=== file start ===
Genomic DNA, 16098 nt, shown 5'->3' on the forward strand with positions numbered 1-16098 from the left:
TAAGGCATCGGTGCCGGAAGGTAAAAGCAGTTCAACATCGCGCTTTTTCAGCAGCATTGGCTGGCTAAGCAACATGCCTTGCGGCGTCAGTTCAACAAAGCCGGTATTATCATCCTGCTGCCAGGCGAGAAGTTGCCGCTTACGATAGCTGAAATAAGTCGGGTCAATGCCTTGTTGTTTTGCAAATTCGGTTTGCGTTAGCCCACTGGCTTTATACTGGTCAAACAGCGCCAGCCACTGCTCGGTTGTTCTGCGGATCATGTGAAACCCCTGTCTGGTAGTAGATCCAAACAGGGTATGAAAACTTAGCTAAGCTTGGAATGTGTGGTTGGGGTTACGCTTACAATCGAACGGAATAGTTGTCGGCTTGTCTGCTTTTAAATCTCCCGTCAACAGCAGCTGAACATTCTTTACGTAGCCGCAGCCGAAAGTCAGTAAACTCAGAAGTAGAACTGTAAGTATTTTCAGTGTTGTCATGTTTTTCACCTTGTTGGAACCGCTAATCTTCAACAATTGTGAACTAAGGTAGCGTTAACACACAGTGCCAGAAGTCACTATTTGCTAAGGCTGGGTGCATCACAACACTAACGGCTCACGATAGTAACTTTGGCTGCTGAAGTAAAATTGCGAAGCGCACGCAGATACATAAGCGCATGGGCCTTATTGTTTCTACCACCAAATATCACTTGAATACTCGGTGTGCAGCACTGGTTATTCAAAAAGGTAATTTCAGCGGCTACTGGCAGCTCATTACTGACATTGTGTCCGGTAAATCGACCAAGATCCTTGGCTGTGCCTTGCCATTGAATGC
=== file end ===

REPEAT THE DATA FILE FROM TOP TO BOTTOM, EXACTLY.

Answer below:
Genomic DNA, 16098 nt, shown 5'->3' on the forward strand with positions numbered 1-16098 from the left:
TAAGGCATCGGTGCCGGAAGGTAAAAGCAGTTCAACATCGCGCTTTTTCAGCAGCATTGGCTGGCTAAGCAACATGCCTTGCGGCGTCAGTTCAACAAAGCCGGTATTATCATCCTGCTGCCAGGCGAGAAGTTGCCGCTTACGATAGCTGAAATAAGTCGGGTCAATGCCTTGTTGTTTTGCAAATTCGGTTTGCGTTAGCCCACTGGCTTTATACTGGTCAAACAGCGCCAGCCACTGCTCGGTTGTTCTGCGGATCATGTGAAACCCCTGTCTGGTAGTAGATCCAAACAGGGTATGAAAACTTAGCTAAGCTTGGAATGTGTGGTTGGGGTTACGCTTACAATCGAACGGAATAGTTGTCGGCTTGTCTGCTTTTAAATCTCCCGTCAACAGCAGCTGAACATTCTTTACGTAGCCGCAGCCGAAAGTCAGTAAACTCAGAAGTAGAACTGTAAGTATTTTCAGTGTTGTCATGTTTTTCACCTTGTTGGAACCGCTAATCTTCAACAATTGTGAACTAAGGTAGCGTTAACACACAGTGCCAGAAGTCACTATTTGCTAAGGCTGGGTGCATCACAACACTAACGGCTCACGATAGTAACTTTGGCTGCTGAAGTAAAATTGCGAAGCGCACGCAGATACATAAGCGCATGGGCCTTATTGTTTCTACCACCAAATATCACTTGAATACTCGGTGTGCAGCACTGGTTATTCAAAAAGGTAATTTCAGCGGCTACTGGCAGCTCATTACTGACATTGTGTCCGGTAAATCGACCAAGATCCTTGGCTGTGCCTTGCCATTGAATGC